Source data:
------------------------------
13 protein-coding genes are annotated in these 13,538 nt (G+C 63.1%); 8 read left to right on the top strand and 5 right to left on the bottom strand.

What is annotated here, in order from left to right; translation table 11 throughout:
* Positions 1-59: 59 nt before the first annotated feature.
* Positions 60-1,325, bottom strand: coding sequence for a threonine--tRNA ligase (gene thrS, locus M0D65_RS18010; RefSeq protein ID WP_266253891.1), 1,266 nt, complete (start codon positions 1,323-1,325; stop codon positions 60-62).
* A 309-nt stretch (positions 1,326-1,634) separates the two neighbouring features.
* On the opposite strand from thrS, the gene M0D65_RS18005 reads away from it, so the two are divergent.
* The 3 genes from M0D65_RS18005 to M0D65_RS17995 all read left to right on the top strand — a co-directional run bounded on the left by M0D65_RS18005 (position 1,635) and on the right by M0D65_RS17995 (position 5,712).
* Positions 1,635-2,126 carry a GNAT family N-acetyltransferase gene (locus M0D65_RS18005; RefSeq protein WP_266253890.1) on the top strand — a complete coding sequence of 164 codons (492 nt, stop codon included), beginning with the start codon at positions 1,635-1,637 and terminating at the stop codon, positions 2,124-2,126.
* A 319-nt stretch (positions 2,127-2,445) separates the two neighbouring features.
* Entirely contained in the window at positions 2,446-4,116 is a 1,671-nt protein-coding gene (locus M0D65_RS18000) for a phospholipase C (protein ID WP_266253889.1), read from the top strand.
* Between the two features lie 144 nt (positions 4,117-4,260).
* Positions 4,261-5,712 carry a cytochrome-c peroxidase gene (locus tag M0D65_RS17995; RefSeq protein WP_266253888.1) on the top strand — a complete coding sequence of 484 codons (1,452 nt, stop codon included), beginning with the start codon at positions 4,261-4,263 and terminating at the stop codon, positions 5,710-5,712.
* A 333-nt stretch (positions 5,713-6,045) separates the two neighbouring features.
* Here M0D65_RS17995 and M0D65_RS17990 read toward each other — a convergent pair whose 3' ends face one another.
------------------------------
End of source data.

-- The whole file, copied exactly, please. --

13 protein-coding genes are annotated in these 13,538 nt (G+C 63.1%); 8 read left to right on the top strand and 5 right to left on the bottom strand.

What is annotated here, in order from left to right; translation table 11 throughout:
* Positions 1-59: 59 nt before the first annotated feature.
* Positions 60-1,325, bottom strand: coding sequence for a threonine--tRNA ligase (gene thrS, locus M0D65_RS18010; RefSeq protein ID WP_266253891.1), 1,266 nt, complete (start codon positions 1,323-1,325; stop codon positions 60-62).
* A 309-nt stretch (positions 1,326-1,634) separates the two neighbouring features.
* On the opposite strand from thrS, the gene M0D65_RS18005 reads away from it, so the two are divergent.
* The 3 genes from M0D65_RS18005 to M0D65_RS17995 all read left to right on the top strand — a co-directional run bounded on the left by M0D65_RS18005 (position 1,635) and on the right by M0D65_RS17995 (position 5,712).
* Positions 1,635-2,126 carry a GNAT family N-acetyltransferase gene (locus M0D65_RS18005; RefSeq protein WP_266253890.1) on the top strand — a complete coding sequence of 164 codons (492 nt, stop codon included), beginning with the start codon at positions 1,635-1,637 and terminating at the stop codon, positions 2,124-2,126.
* A 319-nt stretch (positions 2,127-2,445) separates the two neighbouring features.
* Entirely contained in the window at positions 2,446-4,116 is a 1,671-nt protein-coding gene (locus M0D65_RS18000) for a phospholipase C (protein ID WP_266253889.1), read from the top strand.
* Between the two features lie 144 nt (positions 4,117-4,260).
* Positions 4,261-5,712 carry a cytochrome-c peroxidase gene (locus tag M0D65_RS17995; RefSeq protein WP_266253888.1) on the top strand — a complete coding sequence of 484 codons (1,452 nt, stop codon included), beginning with the start codon at positions 4,261-4,263 and terminating at the stop codon, positions 5,710-5,712.
* A 333-nt stretch (positions 5,713-6,045) separates the two neighbouring features.
* Here M0D65_RS17995 and M0D65_RS17990 read toward each other — a convergent pair whose 3' ends face one another.